Does independence of two random variables imply uncorrelatedness?

There are many materials about the reverse question: "Does uncorrelatedness tell us something about independence?" But how to answer the question I've posed and why? Is there some simple counterexample?

To say that two random variables $$X$$ and $$Y$$ are uncorrelated means that $$\mathbb{E}[XY] = \mathbb{E}[X] \mathbb{E}[Y]$$. On the other hand, saying $$X$$ and $$Y$$ are independent means that their joint distribution is the product of their marginal distributions, $$p(X,Y) = p(X) \cdot p(Y)$$; or, equivalently, that either joint distribution is the same as its marginal distribution $$p(Y|X) = p(Y)$$.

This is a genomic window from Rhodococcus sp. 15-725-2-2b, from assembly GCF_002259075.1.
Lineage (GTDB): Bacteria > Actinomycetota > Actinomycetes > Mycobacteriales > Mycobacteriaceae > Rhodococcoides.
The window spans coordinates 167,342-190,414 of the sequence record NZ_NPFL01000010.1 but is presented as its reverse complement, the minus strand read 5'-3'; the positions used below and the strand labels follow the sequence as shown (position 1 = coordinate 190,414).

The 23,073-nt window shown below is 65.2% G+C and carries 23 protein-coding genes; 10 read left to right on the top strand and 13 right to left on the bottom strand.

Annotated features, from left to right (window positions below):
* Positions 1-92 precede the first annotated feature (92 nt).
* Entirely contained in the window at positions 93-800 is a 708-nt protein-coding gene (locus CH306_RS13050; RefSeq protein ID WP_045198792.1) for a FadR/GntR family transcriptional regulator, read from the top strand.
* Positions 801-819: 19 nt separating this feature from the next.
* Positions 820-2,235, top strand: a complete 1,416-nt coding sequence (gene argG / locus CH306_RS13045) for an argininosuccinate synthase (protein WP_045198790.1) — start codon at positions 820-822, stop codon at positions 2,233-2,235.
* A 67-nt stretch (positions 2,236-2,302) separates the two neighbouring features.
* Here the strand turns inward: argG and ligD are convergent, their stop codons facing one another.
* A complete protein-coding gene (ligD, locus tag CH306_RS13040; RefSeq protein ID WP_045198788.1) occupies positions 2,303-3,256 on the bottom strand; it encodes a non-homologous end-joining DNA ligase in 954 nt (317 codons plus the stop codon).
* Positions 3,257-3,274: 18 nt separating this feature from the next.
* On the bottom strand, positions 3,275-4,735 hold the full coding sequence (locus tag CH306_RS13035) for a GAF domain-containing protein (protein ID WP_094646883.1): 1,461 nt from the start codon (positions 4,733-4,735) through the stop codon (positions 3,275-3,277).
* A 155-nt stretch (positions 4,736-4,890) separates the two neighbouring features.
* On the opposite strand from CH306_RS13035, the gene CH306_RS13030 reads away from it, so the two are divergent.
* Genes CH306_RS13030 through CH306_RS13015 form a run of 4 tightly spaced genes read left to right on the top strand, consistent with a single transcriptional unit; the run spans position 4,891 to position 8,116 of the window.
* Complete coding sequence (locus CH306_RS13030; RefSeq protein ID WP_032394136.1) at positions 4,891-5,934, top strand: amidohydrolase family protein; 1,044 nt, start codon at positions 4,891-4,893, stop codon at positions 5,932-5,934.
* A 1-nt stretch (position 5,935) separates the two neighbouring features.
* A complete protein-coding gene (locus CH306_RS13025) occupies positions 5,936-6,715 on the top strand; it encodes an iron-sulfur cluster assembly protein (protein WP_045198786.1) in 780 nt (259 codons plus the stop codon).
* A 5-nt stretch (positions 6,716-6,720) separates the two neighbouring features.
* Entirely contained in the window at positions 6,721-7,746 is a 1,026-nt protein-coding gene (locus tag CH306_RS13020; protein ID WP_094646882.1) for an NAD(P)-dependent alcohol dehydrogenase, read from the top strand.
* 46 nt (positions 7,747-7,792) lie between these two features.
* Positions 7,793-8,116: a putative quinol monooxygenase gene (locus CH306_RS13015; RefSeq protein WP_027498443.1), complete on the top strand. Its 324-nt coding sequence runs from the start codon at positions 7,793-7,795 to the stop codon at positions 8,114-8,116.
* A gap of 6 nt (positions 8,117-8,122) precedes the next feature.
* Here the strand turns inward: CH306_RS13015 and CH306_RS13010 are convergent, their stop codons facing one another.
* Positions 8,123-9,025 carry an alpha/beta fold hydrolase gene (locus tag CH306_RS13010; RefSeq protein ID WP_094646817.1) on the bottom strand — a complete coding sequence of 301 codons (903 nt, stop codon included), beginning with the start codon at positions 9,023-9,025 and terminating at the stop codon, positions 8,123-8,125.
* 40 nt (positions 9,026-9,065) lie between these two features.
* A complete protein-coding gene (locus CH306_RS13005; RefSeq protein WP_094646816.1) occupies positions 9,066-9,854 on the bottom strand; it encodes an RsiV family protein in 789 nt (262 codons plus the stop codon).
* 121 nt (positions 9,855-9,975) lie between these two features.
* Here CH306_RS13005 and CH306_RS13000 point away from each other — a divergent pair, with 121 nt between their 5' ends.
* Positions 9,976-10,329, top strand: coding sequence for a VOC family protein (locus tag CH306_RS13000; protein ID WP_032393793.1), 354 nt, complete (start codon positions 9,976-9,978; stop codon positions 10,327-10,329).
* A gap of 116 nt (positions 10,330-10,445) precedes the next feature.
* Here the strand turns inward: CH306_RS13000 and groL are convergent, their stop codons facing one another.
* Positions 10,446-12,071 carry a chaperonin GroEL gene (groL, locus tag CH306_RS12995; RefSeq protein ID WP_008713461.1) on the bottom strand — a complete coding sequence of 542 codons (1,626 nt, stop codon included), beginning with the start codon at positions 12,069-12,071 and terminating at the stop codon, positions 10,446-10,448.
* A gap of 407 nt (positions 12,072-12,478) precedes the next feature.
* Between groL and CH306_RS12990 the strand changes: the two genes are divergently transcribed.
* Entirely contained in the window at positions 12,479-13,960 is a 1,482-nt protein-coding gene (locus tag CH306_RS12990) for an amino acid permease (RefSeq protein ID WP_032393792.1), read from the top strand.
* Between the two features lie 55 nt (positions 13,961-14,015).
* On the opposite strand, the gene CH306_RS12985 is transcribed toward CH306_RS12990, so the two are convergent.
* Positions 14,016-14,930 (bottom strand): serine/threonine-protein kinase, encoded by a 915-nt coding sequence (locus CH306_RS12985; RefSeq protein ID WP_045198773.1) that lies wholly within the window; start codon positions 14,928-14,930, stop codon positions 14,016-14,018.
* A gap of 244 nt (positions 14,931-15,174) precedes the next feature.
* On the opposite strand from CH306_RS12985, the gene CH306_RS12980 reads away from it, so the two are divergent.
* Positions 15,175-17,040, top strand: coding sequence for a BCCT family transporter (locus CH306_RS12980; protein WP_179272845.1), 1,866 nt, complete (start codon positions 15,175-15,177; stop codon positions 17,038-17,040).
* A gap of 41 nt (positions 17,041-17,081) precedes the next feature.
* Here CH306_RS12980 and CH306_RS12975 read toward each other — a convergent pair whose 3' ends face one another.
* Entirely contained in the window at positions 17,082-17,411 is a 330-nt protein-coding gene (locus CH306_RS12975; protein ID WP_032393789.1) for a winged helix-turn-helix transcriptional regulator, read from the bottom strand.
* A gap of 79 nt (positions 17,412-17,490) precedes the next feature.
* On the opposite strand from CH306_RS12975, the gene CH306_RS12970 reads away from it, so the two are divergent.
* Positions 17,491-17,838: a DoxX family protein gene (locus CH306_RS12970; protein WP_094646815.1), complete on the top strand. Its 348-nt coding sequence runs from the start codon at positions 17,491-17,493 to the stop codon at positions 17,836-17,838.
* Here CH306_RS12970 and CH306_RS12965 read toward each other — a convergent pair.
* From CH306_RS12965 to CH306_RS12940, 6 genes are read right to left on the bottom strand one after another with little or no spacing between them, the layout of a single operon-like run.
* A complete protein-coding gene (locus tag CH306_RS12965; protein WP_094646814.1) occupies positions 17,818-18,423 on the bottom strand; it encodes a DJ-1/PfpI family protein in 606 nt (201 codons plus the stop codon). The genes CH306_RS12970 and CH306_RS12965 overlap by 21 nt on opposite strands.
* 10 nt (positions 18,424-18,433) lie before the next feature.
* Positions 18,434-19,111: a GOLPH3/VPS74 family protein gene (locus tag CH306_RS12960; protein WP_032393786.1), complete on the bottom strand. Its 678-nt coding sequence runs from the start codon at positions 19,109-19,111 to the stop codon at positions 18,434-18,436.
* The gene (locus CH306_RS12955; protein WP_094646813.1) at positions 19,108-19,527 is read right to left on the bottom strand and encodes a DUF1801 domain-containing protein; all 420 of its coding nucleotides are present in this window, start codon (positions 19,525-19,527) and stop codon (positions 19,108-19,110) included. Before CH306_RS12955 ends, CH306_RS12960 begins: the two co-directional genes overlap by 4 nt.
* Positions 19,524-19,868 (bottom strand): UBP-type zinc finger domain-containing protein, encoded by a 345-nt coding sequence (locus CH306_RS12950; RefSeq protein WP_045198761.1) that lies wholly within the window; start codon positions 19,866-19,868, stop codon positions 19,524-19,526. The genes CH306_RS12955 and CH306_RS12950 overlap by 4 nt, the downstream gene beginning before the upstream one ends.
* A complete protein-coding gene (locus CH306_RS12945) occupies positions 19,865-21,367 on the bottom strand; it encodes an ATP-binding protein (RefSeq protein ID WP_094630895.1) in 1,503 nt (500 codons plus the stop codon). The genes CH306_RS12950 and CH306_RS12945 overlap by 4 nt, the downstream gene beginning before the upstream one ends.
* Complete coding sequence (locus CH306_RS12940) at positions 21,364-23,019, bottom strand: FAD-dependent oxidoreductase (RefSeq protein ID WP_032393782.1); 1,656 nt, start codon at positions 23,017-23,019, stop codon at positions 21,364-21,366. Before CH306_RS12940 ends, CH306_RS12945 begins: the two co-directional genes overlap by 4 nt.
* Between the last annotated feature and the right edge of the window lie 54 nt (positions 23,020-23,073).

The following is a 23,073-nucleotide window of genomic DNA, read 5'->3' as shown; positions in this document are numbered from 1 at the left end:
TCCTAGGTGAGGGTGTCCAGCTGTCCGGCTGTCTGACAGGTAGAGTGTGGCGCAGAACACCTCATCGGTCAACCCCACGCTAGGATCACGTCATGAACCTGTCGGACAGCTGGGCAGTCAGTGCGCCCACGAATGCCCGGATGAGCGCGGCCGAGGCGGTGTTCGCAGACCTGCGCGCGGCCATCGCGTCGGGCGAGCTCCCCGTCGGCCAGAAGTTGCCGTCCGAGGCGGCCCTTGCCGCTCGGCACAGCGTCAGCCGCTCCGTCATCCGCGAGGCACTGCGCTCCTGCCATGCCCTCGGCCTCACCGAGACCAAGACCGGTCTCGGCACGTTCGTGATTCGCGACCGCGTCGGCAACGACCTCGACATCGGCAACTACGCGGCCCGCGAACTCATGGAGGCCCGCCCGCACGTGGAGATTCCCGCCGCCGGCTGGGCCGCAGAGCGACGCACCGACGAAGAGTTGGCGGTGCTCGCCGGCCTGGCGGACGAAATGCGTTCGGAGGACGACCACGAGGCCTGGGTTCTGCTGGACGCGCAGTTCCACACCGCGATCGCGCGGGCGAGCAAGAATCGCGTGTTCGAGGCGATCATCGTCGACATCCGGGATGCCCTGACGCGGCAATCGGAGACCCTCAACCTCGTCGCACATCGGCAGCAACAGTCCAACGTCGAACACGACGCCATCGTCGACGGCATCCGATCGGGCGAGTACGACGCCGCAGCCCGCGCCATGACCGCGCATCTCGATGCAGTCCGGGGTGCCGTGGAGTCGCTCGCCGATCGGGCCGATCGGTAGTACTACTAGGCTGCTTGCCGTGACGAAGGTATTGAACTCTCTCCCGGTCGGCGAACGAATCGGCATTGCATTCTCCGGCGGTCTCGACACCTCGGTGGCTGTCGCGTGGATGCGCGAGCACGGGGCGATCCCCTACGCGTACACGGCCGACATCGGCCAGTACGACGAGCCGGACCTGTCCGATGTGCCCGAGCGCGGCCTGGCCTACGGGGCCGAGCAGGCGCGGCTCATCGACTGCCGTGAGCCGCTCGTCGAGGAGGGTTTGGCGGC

Now, suppose that $$X$$ and $$Y$$ are correlated. Then there must be values $$x_{1}$$ and $$x_{2}$$ for which $$\mathbb{E}(Y|X=x_1) \neq \mathbb{E}(Y|X=x_2)$$.*
Since the expectations are unequal, it is clear that $$p(Y|X=x_1) \neq p(Y|X=x_2)$$. But if $$X$$ and $$Y$$ were independent, we would have $$p(Y|X=x_1) = p(Y) = p(Y|X=x_2)$$. Thus correlation implies dependence and, by the contrapositive, independence implies uncorrelation.
* This is easiest to see by assuming that $$\mathbb{E}[Y]$$ is constant and working out $$\mathbb{E}[XY]$$ by integration